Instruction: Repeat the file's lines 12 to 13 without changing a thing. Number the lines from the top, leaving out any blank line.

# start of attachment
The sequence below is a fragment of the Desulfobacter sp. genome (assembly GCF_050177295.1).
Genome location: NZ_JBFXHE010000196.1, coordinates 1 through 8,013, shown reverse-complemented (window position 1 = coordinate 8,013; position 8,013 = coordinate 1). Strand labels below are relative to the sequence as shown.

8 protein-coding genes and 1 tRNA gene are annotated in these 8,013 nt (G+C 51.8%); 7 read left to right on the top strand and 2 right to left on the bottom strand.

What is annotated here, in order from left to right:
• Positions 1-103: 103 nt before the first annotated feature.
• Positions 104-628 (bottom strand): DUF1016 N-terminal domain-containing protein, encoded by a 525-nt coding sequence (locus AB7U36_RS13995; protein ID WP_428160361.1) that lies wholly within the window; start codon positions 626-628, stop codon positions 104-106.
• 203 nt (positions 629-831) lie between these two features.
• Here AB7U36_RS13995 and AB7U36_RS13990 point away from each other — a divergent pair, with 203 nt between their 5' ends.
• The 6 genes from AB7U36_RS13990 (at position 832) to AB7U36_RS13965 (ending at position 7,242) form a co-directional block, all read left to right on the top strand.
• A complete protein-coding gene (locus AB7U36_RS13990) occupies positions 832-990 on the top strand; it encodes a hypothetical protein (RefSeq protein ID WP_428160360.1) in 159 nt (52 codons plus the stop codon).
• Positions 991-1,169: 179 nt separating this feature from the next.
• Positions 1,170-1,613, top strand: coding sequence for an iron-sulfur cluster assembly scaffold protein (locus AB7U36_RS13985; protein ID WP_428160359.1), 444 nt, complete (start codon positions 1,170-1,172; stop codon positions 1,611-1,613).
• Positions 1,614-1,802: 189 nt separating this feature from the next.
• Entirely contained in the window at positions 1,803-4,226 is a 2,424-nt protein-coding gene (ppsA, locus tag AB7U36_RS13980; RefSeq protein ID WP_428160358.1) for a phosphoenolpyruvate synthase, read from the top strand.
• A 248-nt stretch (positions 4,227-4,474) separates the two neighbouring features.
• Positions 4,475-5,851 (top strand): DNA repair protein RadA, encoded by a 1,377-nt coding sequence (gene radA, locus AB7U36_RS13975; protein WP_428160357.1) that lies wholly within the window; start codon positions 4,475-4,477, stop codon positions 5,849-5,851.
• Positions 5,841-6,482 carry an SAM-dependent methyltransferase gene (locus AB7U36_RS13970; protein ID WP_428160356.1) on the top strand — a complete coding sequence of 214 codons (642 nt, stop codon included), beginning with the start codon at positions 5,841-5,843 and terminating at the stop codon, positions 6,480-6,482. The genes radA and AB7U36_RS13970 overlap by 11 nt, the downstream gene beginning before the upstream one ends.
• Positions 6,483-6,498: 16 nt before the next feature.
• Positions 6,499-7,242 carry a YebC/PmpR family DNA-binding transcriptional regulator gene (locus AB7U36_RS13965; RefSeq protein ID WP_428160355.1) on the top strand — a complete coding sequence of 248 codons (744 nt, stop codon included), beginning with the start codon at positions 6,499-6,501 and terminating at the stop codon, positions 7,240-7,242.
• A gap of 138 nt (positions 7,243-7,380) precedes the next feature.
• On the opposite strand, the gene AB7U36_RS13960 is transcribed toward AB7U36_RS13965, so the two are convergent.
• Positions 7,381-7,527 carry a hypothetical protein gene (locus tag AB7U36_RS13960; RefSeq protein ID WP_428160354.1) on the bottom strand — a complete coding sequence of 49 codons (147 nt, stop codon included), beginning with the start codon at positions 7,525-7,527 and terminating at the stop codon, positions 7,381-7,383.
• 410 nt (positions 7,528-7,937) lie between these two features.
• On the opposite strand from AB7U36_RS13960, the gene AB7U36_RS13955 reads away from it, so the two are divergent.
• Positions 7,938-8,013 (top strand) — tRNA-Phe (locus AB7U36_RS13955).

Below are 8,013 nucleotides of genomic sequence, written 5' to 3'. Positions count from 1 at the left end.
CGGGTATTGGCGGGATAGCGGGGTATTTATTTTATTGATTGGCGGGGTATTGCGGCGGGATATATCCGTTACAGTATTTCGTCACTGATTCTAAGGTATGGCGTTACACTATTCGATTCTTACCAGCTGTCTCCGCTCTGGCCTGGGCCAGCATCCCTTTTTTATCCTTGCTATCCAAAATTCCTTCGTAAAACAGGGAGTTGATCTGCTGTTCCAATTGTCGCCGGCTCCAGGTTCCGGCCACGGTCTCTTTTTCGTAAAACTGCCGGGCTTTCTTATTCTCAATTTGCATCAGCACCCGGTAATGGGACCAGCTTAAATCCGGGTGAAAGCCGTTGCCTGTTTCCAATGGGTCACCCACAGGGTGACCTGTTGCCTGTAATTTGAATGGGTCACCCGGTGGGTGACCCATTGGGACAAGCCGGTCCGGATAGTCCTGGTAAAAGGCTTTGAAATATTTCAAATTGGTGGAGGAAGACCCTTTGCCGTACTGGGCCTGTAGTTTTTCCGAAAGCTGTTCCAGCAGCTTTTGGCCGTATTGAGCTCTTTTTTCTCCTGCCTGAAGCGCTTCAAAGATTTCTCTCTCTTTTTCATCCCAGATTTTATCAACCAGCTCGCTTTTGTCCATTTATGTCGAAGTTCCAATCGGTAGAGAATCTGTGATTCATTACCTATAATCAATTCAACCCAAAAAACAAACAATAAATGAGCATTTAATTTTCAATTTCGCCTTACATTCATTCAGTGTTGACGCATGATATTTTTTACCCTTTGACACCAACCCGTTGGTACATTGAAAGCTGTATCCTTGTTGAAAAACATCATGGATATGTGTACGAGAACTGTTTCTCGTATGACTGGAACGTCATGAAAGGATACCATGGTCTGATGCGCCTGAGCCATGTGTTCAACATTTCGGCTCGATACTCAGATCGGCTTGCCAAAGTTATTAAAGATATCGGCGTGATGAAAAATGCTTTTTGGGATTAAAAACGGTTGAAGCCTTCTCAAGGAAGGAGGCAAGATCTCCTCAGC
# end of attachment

• Positions 1,170-1,613, top strand: coding sequence for an iron-sulfur cluster assembly scaffold protein (locus AB7U36_RS13985; protein ID WP_428160359.1), 444 nt, complete (start codon positions 1,170-1,172; stop codon positions 1,611-1,613).
• Positions 1,614-1,802: 189 nt separating this feature from the next.